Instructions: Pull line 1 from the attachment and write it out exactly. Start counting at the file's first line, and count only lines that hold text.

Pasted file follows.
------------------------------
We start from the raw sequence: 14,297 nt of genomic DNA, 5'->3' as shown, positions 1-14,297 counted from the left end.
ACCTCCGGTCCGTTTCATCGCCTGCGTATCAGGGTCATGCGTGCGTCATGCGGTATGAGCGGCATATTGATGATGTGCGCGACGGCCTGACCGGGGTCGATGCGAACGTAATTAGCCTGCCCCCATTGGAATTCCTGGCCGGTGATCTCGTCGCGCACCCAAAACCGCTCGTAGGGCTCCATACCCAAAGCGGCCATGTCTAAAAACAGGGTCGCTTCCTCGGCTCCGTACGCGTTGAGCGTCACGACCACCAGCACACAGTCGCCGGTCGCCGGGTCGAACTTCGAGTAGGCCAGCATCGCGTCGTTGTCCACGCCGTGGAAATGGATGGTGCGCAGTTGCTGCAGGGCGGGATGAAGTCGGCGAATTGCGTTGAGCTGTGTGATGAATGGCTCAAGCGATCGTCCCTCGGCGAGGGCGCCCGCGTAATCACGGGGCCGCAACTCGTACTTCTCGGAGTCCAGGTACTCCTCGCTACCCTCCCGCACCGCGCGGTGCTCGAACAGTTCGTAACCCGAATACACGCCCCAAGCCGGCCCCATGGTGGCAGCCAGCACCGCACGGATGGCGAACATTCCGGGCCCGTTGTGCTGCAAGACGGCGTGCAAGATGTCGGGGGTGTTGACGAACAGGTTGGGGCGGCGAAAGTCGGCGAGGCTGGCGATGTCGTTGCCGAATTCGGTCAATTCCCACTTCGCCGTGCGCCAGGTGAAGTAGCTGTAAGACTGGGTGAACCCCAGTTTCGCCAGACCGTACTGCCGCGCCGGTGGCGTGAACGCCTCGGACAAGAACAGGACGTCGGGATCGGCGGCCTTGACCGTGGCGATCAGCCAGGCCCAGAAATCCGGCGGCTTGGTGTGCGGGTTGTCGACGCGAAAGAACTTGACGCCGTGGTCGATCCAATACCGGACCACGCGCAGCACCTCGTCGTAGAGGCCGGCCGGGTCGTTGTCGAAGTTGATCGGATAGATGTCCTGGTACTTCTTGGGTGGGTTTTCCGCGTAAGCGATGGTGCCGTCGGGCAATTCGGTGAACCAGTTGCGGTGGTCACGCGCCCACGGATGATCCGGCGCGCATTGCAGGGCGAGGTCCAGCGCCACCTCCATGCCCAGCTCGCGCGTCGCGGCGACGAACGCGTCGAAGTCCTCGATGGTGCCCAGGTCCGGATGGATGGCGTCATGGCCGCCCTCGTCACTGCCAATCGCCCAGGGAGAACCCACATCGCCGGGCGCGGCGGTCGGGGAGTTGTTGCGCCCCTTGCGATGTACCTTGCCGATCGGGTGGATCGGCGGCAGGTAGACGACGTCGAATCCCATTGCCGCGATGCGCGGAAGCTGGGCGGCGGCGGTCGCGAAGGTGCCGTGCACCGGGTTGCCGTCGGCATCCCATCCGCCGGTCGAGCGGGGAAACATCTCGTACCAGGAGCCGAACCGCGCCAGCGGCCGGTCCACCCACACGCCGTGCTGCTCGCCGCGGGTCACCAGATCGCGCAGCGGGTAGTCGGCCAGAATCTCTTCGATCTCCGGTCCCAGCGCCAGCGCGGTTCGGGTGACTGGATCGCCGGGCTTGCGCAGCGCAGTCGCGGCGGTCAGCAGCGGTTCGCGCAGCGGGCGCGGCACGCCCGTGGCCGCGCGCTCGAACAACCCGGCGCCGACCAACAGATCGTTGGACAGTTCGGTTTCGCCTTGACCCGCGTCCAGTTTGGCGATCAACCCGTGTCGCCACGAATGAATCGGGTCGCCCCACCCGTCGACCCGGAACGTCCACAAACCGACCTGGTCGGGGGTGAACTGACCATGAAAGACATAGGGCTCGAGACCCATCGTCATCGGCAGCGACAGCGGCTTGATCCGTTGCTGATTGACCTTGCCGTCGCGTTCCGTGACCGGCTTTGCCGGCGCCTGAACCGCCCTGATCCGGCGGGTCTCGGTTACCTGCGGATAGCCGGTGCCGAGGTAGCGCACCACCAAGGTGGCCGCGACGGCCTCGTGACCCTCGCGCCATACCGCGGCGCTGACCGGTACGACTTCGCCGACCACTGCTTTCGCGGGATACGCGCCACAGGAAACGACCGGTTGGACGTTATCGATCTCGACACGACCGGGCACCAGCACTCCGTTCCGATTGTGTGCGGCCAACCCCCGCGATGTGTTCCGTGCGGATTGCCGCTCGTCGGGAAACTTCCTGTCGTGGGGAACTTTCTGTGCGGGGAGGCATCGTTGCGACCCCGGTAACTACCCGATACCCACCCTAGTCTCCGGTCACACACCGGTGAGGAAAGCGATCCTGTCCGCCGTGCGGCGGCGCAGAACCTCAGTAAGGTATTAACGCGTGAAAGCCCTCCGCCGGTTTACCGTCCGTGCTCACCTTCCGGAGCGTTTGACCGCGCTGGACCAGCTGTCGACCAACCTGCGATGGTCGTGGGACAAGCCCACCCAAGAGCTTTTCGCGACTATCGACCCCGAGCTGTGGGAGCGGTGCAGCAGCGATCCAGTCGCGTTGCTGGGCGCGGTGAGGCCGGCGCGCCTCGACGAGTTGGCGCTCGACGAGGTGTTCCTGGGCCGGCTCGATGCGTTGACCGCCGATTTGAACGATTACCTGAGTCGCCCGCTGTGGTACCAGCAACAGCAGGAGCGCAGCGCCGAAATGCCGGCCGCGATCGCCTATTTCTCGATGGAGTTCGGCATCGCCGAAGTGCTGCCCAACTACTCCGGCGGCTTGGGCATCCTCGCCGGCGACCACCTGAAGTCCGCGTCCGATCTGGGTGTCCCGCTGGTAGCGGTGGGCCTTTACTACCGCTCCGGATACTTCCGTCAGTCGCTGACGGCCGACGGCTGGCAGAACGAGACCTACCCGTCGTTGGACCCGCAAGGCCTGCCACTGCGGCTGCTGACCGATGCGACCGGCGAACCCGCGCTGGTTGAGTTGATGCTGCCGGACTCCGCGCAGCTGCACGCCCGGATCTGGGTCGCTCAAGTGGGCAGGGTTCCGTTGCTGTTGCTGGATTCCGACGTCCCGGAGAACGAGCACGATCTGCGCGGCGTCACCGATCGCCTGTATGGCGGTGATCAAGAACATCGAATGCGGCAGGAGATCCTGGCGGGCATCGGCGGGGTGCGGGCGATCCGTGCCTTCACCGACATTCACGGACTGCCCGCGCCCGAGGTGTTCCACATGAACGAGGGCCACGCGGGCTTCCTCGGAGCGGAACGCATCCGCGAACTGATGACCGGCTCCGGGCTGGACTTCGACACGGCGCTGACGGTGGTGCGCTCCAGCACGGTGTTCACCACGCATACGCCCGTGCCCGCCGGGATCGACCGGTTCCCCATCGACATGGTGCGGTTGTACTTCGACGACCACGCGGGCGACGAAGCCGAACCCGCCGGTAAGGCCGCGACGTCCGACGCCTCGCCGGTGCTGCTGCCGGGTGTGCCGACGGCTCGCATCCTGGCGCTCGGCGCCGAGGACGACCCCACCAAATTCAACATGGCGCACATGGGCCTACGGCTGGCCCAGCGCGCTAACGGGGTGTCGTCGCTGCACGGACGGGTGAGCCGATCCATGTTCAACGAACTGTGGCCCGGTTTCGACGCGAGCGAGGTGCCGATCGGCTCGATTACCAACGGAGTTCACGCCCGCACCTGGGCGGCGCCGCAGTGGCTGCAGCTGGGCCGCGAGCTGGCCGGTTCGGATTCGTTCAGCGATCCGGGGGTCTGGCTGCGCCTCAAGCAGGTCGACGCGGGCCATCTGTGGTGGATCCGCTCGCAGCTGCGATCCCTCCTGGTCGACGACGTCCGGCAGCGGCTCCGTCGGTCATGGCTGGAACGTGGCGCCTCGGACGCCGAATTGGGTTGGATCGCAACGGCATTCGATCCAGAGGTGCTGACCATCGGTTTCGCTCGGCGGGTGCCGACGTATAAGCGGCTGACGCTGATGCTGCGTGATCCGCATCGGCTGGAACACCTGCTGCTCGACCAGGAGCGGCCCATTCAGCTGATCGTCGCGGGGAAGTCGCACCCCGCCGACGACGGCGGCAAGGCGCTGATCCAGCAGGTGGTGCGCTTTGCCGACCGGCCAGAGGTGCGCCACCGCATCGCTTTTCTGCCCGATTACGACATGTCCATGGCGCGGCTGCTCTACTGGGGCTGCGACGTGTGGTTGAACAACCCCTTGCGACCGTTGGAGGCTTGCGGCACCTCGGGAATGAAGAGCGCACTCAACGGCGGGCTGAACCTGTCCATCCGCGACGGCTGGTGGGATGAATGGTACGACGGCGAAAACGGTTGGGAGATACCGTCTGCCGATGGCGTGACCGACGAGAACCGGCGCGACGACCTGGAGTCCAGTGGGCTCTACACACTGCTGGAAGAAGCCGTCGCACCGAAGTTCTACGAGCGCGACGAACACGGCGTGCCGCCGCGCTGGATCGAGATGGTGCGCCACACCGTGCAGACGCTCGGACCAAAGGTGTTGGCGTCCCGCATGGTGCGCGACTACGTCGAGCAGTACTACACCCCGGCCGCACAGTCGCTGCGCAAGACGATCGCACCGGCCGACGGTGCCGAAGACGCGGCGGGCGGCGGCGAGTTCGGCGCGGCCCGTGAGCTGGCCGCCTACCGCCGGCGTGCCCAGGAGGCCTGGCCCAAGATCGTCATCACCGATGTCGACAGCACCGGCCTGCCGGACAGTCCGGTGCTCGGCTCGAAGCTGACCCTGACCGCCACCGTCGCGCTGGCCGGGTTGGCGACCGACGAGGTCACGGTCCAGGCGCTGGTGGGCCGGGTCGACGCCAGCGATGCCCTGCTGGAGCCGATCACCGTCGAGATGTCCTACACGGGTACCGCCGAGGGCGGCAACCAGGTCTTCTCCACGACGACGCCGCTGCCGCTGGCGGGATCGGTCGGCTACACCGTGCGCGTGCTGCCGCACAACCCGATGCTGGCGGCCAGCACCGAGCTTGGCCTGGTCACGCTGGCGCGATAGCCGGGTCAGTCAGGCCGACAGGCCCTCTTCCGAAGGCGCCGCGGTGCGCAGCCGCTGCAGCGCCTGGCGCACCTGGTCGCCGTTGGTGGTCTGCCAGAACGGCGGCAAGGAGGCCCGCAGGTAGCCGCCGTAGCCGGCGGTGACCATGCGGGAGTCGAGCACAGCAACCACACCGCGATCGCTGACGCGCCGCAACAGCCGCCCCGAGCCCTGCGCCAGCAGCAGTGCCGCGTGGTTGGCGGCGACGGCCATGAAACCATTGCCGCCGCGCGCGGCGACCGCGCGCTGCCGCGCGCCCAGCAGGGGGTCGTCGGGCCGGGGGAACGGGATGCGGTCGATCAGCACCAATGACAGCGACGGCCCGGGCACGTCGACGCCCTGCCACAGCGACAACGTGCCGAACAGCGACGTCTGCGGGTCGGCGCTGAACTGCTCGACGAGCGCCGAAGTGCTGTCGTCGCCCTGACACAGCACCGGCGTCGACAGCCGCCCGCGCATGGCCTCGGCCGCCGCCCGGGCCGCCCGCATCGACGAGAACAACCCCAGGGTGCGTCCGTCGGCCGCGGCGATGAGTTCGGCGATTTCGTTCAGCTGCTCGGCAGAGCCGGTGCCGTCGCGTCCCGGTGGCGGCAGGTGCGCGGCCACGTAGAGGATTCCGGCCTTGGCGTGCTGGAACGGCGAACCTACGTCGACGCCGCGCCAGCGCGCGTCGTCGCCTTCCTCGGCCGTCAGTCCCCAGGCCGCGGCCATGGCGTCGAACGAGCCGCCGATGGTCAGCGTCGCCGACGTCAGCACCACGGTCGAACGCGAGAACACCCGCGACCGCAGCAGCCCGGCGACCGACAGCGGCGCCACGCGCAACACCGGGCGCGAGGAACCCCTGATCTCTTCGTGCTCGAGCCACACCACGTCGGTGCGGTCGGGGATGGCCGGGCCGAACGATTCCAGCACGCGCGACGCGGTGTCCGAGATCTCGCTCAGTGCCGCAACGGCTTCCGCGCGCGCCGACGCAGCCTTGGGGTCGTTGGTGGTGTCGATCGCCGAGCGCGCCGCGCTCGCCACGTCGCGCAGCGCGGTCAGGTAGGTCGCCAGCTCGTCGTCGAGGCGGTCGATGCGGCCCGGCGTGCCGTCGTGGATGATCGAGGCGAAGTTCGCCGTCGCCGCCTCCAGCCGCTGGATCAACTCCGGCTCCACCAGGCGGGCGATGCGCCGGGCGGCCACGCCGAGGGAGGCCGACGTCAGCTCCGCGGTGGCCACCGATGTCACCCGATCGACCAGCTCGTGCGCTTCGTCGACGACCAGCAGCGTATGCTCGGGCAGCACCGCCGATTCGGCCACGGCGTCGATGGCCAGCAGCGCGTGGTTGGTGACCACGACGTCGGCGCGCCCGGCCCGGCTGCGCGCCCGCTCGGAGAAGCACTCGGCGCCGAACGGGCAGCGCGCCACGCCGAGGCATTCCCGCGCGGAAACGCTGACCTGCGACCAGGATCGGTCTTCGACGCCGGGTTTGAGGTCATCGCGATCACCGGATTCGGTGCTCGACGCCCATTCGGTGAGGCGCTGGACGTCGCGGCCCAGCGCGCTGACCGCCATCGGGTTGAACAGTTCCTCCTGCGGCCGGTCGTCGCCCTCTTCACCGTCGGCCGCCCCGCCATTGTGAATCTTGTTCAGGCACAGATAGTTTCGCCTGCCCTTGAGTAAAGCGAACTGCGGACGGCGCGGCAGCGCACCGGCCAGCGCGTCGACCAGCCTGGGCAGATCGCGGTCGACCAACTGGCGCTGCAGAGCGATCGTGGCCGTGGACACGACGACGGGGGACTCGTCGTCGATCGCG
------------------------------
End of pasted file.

We start from the raw sequence: 14,297 nt of genomic DNA, 5'->3' as shown, positions 1-14,297 counted from the left end.